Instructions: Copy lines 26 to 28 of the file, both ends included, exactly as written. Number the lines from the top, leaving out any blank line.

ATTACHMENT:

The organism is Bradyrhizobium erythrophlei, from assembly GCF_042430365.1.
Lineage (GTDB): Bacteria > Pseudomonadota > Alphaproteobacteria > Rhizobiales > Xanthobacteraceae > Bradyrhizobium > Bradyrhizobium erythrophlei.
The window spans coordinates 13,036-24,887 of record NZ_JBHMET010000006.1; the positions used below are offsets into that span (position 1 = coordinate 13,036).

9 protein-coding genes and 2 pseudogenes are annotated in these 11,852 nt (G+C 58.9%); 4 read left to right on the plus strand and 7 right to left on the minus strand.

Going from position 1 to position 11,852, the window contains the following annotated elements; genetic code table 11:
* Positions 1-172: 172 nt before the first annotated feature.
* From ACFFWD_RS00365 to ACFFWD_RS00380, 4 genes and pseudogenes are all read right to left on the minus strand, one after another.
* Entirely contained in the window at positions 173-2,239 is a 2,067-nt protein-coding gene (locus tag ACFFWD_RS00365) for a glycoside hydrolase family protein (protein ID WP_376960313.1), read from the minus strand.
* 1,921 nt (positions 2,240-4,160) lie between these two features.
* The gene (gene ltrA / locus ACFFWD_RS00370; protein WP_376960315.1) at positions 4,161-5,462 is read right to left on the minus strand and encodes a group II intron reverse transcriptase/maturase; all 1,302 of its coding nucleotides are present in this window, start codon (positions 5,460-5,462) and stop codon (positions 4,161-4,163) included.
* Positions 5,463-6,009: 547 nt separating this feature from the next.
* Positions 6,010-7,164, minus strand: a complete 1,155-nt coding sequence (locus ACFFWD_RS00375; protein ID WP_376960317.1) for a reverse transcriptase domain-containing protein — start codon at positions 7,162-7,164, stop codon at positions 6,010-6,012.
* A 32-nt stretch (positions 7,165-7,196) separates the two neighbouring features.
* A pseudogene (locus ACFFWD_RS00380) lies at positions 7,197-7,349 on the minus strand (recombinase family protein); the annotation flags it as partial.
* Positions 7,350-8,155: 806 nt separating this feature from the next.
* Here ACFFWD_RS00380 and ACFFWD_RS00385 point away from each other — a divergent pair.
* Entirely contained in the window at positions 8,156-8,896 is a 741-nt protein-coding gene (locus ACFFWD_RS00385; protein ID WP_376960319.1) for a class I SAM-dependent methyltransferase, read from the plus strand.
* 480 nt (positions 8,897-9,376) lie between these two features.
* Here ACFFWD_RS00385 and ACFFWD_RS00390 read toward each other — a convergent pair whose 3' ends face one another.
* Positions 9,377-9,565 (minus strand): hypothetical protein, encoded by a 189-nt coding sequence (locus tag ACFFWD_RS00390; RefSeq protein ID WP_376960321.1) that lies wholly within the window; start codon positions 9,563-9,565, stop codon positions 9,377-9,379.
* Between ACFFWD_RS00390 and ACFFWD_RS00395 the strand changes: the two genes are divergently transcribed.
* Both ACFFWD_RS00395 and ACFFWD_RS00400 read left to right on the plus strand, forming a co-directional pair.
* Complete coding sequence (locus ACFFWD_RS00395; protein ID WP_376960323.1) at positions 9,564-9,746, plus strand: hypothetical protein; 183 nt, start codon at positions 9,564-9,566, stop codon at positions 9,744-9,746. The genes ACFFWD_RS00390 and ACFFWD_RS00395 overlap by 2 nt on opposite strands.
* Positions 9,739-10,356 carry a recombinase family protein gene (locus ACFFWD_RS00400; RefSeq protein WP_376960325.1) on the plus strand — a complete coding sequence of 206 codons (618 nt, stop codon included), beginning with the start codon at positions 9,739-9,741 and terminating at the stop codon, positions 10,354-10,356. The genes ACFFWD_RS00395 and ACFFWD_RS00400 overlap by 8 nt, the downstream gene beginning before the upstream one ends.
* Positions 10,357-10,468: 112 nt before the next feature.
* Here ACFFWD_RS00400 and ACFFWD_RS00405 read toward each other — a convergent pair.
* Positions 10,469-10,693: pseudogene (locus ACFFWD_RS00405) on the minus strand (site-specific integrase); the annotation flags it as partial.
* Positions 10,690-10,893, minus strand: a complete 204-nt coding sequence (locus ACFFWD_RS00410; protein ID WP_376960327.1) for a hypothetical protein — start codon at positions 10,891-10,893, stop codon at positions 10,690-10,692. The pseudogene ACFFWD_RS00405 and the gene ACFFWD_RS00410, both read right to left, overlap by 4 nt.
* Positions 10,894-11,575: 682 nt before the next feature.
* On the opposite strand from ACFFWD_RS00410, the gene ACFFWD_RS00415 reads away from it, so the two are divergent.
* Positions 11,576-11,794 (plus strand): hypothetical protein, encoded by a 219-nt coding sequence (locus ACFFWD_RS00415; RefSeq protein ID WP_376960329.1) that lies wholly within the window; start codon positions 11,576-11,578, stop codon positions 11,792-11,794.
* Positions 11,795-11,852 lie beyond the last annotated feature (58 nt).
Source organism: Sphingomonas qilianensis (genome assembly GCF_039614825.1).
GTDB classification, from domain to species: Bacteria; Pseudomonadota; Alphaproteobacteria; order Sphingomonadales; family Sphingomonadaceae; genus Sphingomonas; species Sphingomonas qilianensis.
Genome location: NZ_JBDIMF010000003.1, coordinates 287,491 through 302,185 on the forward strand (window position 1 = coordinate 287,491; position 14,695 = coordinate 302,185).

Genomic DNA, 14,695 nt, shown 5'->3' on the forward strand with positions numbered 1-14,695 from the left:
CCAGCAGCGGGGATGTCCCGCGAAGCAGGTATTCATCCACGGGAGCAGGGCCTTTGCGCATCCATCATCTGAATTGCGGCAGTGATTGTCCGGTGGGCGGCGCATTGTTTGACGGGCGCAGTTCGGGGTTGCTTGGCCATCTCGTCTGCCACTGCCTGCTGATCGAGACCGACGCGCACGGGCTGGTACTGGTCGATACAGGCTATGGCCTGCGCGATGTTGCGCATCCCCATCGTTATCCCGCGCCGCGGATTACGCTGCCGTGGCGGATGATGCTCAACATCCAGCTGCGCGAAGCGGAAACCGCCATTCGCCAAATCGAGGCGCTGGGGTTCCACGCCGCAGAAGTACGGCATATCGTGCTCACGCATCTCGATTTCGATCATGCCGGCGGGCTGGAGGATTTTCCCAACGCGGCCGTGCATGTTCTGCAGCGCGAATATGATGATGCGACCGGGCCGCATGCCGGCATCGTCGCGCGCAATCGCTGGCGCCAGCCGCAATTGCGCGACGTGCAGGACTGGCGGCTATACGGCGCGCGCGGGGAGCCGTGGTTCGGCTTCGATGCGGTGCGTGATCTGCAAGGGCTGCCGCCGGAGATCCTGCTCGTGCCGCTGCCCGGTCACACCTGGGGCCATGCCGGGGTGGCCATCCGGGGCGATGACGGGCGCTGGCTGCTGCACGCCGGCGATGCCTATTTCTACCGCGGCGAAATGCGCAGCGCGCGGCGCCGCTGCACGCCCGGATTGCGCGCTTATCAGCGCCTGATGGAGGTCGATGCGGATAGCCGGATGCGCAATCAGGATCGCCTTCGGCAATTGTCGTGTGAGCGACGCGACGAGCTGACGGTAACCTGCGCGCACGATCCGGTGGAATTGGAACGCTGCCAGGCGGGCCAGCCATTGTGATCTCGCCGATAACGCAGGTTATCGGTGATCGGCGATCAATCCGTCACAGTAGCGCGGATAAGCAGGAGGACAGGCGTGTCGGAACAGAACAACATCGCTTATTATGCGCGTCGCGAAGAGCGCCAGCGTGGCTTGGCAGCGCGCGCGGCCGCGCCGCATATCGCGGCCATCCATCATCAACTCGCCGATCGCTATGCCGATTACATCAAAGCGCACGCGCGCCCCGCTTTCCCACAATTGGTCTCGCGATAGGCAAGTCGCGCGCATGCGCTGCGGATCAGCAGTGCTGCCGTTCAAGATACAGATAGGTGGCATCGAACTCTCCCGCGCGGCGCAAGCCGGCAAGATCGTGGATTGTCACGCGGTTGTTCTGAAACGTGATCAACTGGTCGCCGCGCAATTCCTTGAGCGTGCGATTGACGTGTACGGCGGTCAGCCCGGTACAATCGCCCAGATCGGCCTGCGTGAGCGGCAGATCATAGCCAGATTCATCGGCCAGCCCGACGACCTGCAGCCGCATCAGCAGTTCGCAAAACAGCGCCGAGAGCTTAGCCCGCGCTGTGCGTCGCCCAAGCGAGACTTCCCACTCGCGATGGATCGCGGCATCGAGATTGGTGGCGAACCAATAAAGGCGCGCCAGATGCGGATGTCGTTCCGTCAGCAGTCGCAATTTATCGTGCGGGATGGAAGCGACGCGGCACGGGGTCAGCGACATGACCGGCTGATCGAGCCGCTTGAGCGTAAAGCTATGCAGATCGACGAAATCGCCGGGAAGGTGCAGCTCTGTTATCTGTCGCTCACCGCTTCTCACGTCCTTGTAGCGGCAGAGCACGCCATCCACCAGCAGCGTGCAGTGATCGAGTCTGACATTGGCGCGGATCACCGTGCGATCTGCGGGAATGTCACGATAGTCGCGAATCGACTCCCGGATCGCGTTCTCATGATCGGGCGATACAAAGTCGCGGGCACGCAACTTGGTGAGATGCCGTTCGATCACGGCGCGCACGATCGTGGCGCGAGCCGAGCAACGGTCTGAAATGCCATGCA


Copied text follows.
* Here ACFFWD_RS00400 and ACFFWD_RS00405 read toward each other — a convergent pair.
* Positions 10,469-10,693: pseudogene (locus ACFFWD_RS00405) on the minus strand (site-specific integrase); the annotation flags it as partial.
* Positions 10,690-10,893, minus strand: a complete 204-nt coding sequence (locus ACFFWD_RS00410; protein ID WP_376960327.1) for a hypothetical protein — start codon at positions 10,891-10,893, stop codon at positions 10,690-10,692. The pseudogene ACFFWD_RS00405 and the gene ACFFWD_RS00410, both read right to left, overlap by 4 nt.